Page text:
One can but admire the Goldsmiths approach to its art courses. By being prepared to allow students to develop autonomously, individually, this institution often produces artists of genuine originality. In taking this approach, the university risks its brand in a way that other venerable M.A’s seem unwilling to, staying committed to an ethos in which personal development is the point, and not the reputation with which future students could be attracted to enrol. No house style here then, and although there is definitely a variable output, an inconsistency you might not find at the Slade or the R.C.A, the quality work seems to come from a place beyond technical refinement and polish.
Amongst artists using photography or video in the art department, the most impressive is Evariste Maiga’s video work. It’s not clear what makes ‘Not Standing Still’ so magnetic, in which the artist mock’ runs for the entire duration of a gypsy song, or ‘Pain and Joy’ in which he dances around an empty studio to a dance tune, but the emphasis on physicality, the body in the space struggling against stasis and moving for its own sake is strangely empowering. Confining these ‘performances’ to the medium of video and forcing the spectator to watch them immobile, in a darkened room, only serves to enhance the life energy they seek to promote. Rise, laugh, dance but be serious about it; the walls need not close in if you can move.
Daniel Shanken’s tour de force installation is so wildly incongruous as to defy description. Suffice to say that it involves video, photographs of the banal rolled up, cut up and ‘hologrammed’, sound and the booby-trapping of the both the photographs and the bench upon which one is inclined to sit. As one enters, so much is going on that one does not know where to look, and indeed what at. It’s a dynamic and exciting experience for which text can do no justice.
Also of interest is Anna Chrystal Stephens’s fun and playful work, presenting images hanging off the wall horizontally like masts or clotheslines. Catherine Hughes’s crushed, neon lit-prints were engaging and novel.
The quality of the work on show at the Image and Communications M.A show (a course that is based on the photographic medium predominantly) is quite variable. As a shorter, one year M.A, there may not have been as much time for artists to produce work of the calibre of which they might be capable, resulting in the presentation of some clearly under-developed work. Nevertheless, some strong work can be found, and overall there is a youthful energy tying the show together.
The strongest work was that of Jonathan Davies. Elegantly presented, Davies presents sequences of images in grids or triptychs, accompanied by text, in which one image is obscured, leaving the text to ‘fill it in’ so to speak. A relatively simple idea very well executed, it encourages the viewer to question the relationship between image and text, the instinct one has to read images as sequences and the issues of what is worth documenting. The notion of breaking up or arresting a sequence foregrounds photography’s mechanical act of freezing time, but also refers to the liminal spaces in which photography and film intersect.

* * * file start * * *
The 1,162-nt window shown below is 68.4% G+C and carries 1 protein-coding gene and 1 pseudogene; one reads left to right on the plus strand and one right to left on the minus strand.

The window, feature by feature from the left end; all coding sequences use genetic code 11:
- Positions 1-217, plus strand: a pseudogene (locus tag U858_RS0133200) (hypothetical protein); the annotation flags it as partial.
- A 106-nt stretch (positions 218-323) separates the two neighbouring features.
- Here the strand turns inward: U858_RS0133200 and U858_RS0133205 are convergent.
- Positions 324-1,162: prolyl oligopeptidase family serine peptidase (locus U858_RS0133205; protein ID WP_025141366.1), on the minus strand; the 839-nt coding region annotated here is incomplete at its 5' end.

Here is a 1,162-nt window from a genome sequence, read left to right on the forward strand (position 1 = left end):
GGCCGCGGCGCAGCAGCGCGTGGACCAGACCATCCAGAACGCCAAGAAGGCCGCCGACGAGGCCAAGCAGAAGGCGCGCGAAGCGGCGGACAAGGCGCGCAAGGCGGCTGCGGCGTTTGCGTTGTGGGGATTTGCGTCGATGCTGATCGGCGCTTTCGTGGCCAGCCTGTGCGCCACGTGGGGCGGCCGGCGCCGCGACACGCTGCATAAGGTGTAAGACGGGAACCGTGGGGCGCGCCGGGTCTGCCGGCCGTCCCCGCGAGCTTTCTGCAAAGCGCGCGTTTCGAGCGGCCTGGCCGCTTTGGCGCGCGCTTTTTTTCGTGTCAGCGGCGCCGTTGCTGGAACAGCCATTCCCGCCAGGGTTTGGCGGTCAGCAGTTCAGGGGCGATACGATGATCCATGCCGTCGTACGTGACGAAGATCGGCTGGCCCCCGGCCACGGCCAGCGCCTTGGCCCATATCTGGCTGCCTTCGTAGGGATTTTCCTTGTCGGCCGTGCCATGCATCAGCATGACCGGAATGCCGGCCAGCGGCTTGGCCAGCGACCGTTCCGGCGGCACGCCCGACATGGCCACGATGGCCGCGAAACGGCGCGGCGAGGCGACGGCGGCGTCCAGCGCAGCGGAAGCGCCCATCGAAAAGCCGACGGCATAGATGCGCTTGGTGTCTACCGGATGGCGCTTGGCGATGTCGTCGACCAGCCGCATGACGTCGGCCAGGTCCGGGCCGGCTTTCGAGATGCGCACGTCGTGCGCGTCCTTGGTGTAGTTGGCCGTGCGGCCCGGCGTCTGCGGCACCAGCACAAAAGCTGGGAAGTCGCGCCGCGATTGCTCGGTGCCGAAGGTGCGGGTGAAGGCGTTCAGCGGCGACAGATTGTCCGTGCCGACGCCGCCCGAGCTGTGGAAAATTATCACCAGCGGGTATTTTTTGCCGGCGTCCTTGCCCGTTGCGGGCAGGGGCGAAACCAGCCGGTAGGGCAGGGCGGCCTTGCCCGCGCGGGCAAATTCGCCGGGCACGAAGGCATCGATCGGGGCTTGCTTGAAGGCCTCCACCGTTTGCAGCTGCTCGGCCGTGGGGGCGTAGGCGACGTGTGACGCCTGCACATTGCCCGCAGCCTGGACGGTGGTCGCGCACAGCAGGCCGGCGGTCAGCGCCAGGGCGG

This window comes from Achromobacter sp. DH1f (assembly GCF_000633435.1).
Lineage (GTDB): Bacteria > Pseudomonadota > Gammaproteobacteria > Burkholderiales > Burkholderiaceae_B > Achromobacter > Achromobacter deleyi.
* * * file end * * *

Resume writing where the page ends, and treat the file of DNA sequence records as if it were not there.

Anatol Bologan’s carefully composed portraits of street performers are aesthetically rich and enigmatic. There’s a subtle mystery to these images that function as straight portraiture on one level, but seem to touch on the absurd or surreal on another. It’s almost discomforting to think of the city as populated by these subjects, decontextualized in this work to seem as if they operate as separate entities to the rest of the populace.
Classical in its presentation, Ashley Yeseul Jang’s delicate, intimate work consists of a series of black and white depictions of interiors the ambiguous details between the public and the private. Documenting the fragments of the everyday may not be novel exactly, but is part of a noble photographic tradition and is well done here. The images rewards sustained investigations and encourage meditation.
Victoria Cartwright’s still-lives of digital, 3D objects she has created are interesting in that they call into question the role of the genre of which they are a part. If the still-life is just that, about stillness, how does this apply to the digital realm in which stasis isn’t dependent upon on freezing time with the shutter, but rather on not animating, not triggering movement? In other words, the still life in the 3D object world is evidence of not taking the actions for which these objects have been created, and in this manner the artist engages with a new kind of practice in which the immaterial can be displayed alongside the material. The forms themselves are
intricate and minutely detailed. Perhaps images are best described as the documentation of virtual sculpture.
Benedetta Pomini’s record of an encounter with a Mash and Pie shop has produced some nice images, as has Uschi Klein’s street photography, but both would have been more effective with more work or some kind of conceptual underpinning. It is encouraging to see some ‘straight’ photography, on the other hand, and both artists show the promise of developing more substantial work.
Overall, this year’s Goldsmiths‘ shows are well worth a visit.
Words/ Photos: Kerim Aytac © ArtLyst 2012
Top Image: Daniel Shanken Photo: Courtesy of the Artist